It may be that an application in network 235 (or even at antenna device 201), such as, for example, a Web server or electronic mail server, has program data to send to a wireless device. Accordingly, the application can indicate to antenna device 201 that program data is to be sent to the wireless device. Antenna device 201 can receive the program data and subsequently forward the program data to the appropriate wireless device. For example, if a Web server indicates that a Web page is to be delivered to wireless device 221, antenna device 201 can receive the Web page and subsequently forward the Web page to wireless device 221.

FIG. 4 illustrates an example flowchart of a method 400 for an antenna device to send program data in accordance with the principles of the present invention. The method 400 will be discussed with respect to the antenna device and wireless devices depicted in network architecture 200. The method 400 includes an act of an omni-directional antenna transmitting a location request (act 401). Act 401 can include an omni-directional transmitting a location request that requests the location of a wireless device. For example, omni-directional antenna 203 can transmit a location request (potentially including a RTS signal) requesting the location of wireless device 221.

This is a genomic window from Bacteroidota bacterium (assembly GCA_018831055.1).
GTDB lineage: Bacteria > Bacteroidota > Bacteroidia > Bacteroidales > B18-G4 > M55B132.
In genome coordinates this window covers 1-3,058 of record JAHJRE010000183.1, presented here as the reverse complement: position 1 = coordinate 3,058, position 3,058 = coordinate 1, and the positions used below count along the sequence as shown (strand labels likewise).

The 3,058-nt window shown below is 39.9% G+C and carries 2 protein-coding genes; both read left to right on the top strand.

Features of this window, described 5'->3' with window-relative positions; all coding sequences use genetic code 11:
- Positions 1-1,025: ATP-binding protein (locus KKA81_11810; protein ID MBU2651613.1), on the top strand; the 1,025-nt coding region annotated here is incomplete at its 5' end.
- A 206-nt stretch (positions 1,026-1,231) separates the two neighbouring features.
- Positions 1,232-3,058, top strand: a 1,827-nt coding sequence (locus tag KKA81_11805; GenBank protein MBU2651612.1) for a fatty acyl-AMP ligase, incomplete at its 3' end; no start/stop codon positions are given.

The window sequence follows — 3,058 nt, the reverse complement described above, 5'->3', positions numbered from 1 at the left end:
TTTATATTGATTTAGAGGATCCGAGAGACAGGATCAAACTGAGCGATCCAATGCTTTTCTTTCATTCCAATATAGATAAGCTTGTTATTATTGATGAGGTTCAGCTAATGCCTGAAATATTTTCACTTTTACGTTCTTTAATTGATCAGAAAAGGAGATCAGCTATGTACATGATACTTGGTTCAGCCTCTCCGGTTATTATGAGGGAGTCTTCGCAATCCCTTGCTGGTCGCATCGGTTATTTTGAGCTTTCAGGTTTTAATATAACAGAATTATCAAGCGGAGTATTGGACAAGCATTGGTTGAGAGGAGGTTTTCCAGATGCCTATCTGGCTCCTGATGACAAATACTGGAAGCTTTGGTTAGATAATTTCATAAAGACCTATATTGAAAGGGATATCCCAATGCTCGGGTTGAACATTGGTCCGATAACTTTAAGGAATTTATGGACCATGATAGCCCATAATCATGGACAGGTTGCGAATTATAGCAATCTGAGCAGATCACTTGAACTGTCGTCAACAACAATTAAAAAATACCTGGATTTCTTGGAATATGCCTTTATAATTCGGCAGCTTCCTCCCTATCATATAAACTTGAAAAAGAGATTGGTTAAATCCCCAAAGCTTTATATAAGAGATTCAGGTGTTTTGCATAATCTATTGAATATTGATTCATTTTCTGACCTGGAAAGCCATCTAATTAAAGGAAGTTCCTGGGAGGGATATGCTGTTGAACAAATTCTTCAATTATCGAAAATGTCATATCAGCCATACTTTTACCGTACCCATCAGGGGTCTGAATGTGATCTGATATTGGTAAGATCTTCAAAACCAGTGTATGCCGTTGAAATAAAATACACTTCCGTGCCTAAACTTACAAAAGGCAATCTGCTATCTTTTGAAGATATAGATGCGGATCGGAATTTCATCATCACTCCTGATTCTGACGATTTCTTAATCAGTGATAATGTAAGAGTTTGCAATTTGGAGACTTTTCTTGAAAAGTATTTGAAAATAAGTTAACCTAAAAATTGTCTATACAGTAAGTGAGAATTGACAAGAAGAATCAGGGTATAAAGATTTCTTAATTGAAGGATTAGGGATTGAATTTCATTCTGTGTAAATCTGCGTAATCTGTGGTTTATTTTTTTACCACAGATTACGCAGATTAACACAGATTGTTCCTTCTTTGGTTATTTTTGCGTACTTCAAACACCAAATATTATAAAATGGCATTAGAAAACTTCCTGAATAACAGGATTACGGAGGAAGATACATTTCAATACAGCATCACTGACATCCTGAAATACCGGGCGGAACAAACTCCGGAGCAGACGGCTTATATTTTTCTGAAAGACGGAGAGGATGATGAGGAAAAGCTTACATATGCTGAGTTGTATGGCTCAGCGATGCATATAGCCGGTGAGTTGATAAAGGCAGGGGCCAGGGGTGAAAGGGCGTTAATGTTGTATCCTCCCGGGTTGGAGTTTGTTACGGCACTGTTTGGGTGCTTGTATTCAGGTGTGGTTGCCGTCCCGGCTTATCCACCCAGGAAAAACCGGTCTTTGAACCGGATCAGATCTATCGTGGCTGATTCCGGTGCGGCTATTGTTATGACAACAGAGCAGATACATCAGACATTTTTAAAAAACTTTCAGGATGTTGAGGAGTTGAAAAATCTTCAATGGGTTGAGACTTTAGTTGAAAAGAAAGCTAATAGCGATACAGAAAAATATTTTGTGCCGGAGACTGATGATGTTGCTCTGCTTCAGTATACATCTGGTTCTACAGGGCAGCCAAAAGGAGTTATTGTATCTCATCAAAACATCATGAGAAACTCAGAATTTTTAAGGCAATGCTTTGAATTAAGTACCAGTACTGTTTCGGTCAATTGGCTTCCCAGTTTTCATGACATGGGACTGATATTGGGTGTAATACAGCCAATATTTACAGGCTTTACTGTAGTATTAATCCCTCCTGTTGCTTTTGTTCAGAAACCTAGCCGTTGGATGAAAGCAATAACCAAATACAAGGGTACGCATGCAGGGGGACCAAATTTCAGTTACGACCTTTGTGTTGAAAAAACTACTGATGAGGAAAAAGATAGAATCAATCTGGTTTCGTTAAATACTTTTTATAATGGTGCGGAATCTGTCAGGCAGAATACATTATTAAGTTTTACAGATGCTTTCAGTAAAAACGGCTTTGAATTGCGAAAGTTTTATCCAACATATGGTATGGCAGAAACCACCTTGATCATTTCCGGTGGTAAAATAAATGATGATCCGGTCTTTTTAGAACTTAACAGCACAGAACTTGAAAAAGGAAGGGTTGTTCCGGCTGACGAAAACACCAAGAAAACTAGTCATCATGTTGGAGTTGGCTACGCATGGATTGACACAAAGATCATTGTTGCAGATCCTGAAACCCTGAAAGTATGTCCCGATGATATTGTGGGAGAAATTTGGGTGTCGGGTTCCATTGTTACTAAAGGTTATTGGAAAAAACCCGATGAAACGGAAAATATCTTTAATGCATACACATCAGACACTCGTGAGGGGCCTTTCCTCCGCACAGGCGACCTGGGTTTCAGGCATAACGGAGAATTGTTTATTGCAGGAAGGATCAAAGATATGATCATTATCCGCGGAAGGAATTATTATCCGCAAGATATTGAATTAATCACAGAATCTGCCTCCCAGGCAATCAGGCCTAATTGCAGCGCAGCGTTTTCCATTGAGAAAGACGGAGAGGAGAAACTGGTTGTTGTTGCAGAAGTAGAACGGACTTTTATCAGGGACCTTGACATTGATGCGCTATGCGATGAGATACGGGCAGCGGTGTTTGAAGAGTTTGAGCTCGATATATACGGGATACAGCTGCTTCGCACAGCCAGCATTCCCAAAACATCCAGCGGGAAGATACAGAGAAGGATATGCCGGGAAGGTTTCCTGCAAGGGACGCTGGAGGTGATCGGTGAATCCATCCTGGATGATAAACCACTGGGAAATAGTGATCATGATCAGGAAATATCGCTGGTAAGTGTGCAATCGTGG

It may that a wireless device does not receive a location request due to the range and/or physical barriers separating the wireless device from an antenna device. For example, wireless device 221 may be some distance outside of omni-directional range 242 and/or may be separated from antenna device 201 by one or more walls. On the other hand, when conditions are appropriate, a wireless device may receive a location request. For example, omni-directional antenna 203 may have sufficient strength to cause a location request reach wireless device 221. Accordingly, wireless device 221 can respond to the location request by transmitting a location signal. For example, wireless device 221 can transmit a location signal indicating the location of wireless device 221.